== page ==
Author: Isabella Rotman, color by Luke B Howard
Publish Date: October 2020
Publisher: Limerence Press
Catalog ID: ISBN: 978-1620107942
Author website: https://www.isabellarotman.com/
By Mae Czerwiec
It’s practically public knowledge by now that 1 in 6 American adult women has been raped or sexually assaulted in her lifetime (RAINN). Until recently, most consent training and sexual assault legal phrasing has relied on a “no means no” standard; that is, if someone says “no” to a sexual activity, it should immediately be stopped. However, more and more, sex and consent educators have been striving to replace “no means no” with “yes means yes” — the idea that only an explicit “yes” indicates consent to any sexual activity. This model is known as affirmative consent, and hopefully a thorough understanding of what that means can help to change the statistics on rape and sexual assault in the U.S.
Leading the charge is artist and sex educator Isabella Rotman. She may already be familiar to readers, having published Not On My Watch, a guide to sexual assault prevention and intervention, and You’re So Sexy When You Aren’t Transmitting STIs, a safer sex resource, both of which appear on college campuses nationwide. She’s also the co-author of Wait, What?, a middle-grade graphic guide to relationships and bodies, written with Heather Corinna, the founder of Scarleteen (a sex education website made for teenagers and young adults), and is a longtime collaborator with the platform.
In her latest comic guide, A Quick & Easy Guide to Consent, Rotman’s proficiency in sex ed and delightful drawing style shine once again. Sergeant Yes Means Yes, the comic’s plucky nonbinary narrator, leads both the reader and fictional couples of all genders, races, and orientations through the ins and outs of affirmative consent. They begin by walking through the author’s own definition of consent (prefaced by appropriate warnings that Rotman is neither all-knowing nor a qualified legal or psychological resource) and depict an ensuing conversation between a couple on their understandings of consent. Sarge addresses questions about what constitutes sex and provides helpful conversation starters and quotes from other sex educators to add clarity and credibility to Rotman’s message. Having answered all of the initial couples’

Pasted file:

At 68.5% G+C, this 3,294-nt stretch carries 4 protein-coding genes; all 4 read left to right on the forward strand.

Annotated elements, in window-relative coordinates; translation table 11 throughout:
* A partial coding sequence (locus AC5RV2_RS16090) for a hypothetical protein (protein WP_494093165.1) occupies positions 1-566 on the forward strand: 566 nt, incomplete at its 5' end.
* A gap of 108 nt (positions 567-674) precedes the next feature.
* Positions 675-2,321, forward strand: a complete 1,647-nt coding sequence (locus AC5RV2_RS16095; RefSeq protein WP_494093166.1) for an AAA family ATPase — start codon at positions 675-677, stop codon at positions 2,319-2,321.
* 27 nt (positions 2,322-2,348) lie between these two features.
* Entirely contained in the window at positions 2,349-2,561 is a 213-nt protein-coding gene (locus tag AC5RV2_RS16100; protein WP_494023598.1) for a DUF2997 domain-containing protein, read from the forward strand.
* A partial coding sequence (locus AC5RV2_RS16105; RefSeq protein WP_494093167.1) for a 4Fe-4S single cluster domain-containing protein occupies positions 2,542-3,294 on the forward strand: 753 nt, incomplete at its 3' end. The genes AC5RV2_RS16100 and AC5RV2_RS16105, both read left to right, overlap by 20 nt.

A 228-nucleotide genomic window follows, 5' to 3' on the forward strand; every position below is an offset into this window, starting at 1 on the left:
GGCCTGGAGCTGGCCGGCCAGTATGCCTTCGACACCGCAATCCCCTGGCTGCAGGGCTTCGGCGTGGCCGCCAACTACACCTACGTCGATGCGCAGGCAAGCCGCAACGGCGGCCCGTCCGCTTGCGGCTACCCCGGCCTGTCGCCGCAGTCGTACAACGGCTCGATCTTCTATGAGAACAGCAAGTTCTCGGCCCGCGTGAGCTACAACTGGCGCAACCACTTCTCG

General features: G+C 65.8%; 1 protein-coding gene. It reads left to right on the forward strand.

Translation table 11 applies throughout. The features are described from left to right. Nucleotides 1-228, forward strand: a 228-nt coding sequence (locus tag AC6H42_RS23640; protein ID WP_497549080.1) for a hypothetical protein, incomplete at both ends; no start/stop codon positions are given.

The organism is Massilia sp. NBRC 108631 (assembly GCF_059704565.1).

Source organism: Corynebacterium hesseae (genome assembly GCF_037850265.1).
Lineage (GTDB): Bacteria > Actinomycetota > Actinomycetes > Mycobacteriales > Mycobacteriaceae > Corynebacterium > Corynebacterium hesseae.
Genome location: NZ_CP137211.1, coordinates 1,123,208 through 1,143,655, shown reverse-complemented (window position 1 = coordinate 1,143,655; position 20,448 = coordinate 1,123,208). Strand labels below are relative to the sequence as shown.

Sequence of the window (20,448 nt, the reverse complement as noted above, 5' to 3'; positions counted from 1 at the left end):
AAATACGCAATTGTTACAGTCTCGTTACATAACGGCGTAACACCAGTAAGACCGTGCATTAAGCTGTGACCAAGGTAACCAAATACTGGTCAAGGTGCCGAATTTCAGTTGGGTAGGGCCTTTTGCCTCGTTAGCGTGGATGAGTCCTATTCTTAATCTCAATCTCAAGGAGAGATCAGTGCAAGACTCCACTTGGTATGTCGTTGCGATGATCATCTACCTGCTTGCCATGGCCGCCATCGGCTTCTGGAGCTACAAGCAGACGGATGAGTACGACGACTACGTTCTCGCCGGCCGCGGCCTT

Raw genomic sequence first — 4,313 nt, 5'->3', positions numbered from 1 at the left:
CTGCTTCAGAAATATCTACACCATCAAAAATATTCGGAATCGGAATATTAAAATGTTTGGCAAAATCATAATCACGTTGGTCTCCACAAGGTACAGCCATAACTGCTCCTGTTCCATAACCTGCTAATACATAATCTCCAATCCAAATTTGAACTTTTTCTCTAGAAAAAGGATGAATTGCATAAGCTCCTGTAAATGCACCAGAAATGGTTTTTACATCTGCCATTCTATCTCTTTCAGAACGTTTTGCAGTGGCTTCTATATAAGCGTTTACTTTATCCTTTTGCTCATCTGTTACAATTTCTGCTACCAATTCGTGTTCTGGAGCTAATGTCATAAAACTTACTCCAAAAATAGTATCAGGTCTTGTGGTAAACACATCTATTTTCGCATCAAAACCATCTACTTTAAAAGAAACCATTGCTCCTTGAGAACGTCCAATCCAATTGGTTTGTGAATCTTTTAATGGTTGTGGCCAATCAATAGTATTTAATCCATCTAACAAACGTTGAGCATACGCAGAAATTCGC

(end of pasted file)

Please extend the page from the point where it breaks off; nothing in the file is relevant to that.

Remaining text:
questions, Sarge adventures on to a local bar, where they engage with other couples and discuss barriers to consent. Finally, Rotman even goes so far as to address consent in kink, which is uncommon in many more general consent resources.
Isabella Rotman doesn’t just educate her audience about consent in her Quick & Easy Guide to Consent, she also has characters tell their stories, and allows the character she’s designated as authority to engage with them, acknowledge their stories, and answer their questions with firmness and clarity, but also with compassion. This guide is non-judgmental, no-nonsense, and provides rebuttal to any objection that may come up surrounding the question of consent. It’s inclusive and understanding while still acknowledging the deep harm and trauma caused by sexual violence. Miraculously, Rotman even finds ways to inoffensively inject humor, making her writing seem more conversational than preachy and allowing for a very accessible and readable consent journey.
I picked up this cute little book at my local queer-owned sex shop, which has its own library section that includes several different guides to consent. However, its relevance and relative tameness for the intensity of the topic (there are no graphic depictions of sexual violence or lists of horrifying statistics) means it would find a home in many libraries, especially on college campuses, where I can see it as required reading. If everyone took the approach to consent for which Isabella Rotman is advocating, we could really start to see sexual assault statistics decline.
Mae (Maddie) Czerwiec, 21, is a junior studying biochemistry with minors in Health, Humanities, and Society and Bioengineering at the University of Notre Dame. Mae hopes to one day have a career in prosthetics, and she has an additional interest in biomedical humanities and ethics. She is a longtime reader and advocate of graphic medicine, particularly those works addressed to a young adult audience.